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Andy Schleck left battered and bruised after London crash

By:
Stephen Farrand
Published:
July 07, 2014, 19:07 BST,
Updated:
July 07, 2014, 20:08 BST
Edition:
Third Edition Cycling News, Monday, July 7, 2014
Not a great day for Andy Schleck in the end

Not a great day for Andy Schleck in the end

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Fränk also loses a minute due to splits in the peloton

Trek Factory Racing's Andy Schleck rode to his team bus clearly in pain after a crash on the streets of central London during the third stage of the Tour de France. He tried to down play his injuries, and a loss of minute on the overall classification for him and his brother Fränk.

Schleck hit the deck 27km from the finish, close to the Olympic Park that hosted the 2012 Olympic Games. He went down on his right side and seemed to have hurt his right knee, and collected a lot of road rash. However, he seemed determined and able to continue in the Tour de France.

"Shit happens. I was really unlucky. It wasn't even raining at the moment of the crash," he said, with his anger seemingly aimed at himself as much as the rider who went down in front of him.

"I guess it was my won fault. I was behind and a guy who moved from the left to the right and I went into his back wheel. I couldn't really avoid him and so hit the ground at quite a high speed. The roads were rough and so I lost quite a bit of skin. I landed on my arm, my hip, my ribs and my knee a bit. I can't bend my knee at the moment but I hope I'll be okay."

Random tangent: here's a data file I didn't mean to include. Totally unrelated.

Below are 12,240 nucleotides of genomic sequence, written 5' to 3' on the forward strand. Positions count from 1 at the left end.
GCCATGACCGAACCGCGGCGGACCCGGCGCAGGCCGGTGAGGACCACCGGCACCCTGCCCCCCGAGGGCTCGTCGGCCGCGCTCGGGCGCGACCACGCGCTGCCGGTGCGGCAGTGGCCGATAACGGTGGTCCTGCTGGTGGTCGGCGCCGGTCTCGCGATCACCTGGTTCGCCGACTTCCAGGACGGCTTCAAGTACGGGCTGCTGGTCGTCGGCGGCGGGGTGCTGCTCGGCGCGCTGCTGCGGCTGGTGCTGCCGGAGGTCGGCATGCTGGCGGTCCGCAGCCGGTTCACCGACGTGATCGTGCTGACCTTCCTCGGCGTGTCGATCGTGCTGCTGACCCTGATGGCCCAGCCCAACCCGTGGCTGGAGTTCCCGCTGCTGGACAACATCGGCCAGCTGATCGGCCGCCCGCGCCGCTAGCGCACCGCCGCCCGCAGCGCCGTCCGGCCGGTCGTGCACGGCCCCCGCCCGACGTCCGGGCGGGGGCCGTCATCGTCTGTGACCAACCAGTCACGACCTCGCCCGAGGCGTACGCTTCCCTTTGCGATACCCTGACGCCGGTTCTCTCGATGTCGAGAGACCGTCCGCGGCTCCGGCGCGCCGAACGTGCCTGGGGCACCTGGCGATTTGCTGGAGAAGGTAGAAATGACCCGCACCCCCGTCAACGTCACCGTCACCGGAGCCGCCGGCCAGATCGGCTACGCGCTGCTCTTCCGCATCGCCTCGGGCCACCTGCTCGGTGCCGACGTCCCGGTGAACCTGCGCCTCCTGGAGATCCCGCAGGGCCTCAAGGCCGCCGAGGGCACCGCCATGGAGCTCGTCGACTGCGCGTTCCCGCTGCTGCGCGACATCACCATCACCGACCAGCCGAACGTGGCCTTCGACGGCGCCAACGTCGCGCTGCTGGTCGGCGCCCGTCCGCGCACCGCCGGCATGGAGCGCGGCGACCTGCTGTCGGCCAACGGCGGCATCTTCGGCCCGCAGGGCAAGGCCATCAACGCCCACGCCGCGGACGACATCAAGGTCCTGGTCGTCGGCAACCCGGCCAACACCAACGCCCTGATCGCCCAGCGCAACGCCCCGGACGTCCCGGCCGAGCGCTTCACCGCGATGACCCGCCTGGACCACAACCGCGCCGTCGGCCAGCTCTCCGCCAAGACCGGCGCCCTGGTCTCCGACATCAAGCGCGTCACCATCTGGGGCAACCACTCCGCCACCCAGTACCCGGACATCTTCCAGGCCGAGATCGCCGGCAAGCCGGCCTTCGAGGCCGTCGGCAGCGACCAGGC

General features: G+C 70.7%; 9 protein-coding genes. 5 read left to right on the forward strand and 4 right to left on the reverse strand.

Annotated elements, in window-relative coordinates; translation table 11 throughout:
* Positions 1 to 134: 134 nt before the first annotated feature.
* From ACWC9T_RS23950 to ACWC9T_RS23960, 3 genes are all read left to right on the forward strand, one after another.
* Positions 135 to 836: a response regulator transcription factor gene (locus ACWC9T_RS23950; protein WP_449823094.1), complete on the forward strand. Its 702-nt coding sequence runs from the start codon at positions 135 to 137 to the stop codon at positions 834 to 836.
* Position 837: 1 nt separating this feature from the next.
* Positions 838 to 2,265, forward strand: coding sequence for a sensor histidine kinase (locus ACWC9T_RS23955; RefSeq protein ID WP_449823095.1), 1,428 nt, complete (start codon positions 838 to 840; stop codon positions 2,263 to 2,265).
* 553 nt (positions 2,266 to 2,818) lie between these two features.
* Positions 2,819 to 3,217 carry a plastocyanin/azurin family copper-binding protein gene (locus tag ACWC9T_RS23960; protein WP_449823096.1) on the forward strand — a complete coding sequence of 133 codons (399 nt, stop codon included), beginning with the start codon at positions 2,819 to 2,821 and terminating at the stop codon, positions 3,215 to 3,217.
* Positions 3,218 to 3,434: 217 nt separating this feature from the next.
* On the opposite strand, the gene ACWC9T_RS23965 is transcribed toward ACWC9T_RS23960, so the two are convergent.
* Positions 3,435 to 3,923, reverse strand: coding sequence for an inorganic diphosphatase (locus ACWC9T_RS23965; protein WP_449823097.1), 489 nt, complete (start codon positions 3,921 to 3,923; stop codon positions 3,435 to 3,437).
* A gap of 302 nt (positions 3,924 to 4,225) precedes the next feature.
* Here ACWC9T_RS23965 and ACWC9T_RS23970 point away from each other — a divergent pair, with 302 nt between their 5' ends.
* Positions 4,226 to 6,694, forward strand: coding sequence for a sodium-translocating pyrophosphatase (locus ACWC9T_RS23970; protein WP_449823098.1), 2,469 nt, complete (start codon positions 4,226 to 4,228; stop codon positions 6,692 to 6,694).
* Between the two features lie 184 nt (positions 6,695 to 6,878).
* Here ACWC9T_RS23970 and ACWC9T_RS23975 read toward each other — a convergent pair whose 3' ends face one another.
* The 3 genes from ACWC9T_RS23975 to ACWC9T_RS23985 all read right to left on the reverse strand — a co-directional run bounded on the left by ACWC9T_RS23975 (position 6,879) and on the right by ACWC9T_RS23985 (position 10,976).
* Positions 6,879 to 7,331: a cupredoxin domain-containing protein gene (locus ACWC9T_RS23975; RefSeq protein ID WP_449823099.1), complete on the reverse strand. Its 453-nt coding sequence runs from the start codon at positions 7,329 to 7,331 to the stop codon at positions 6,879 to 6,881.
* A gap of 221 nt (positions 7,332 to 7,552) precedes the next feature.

Nothing is lost

Schleck has tried to battle through two troubled seasons, where he has rarely performed to the level he once showed in his career, and came into the Tour with low expectations and a role as a domestique for his brother Fränk and Haimar Zubeldia.

He impressed on the tough stage to Sheffield on Sunday but lost a minute due to his crash on Monday and late splits in the peloton. He is now 56th overall, 2:01 behind race leader Vincenzo Nibali (Astana). Fränk also lost a minute and slipped to 44th at 1:21 minutes back.

"There's nothing lost," Andy insisted before heading to the airport for the flight transfer to France.

"It was dangerous out there, especially when it rained. I saw that two guys from Cofidis crashed later on and so gaps opened in the peloton. Normally inside the three-kilometre point, they give the same time. I don’t think it's the case today because guys sat up even with five kilometres to go."

"We lost a minute but it's not the end of the world. The Tour has only just begun. Everything can change on the climbs."

 

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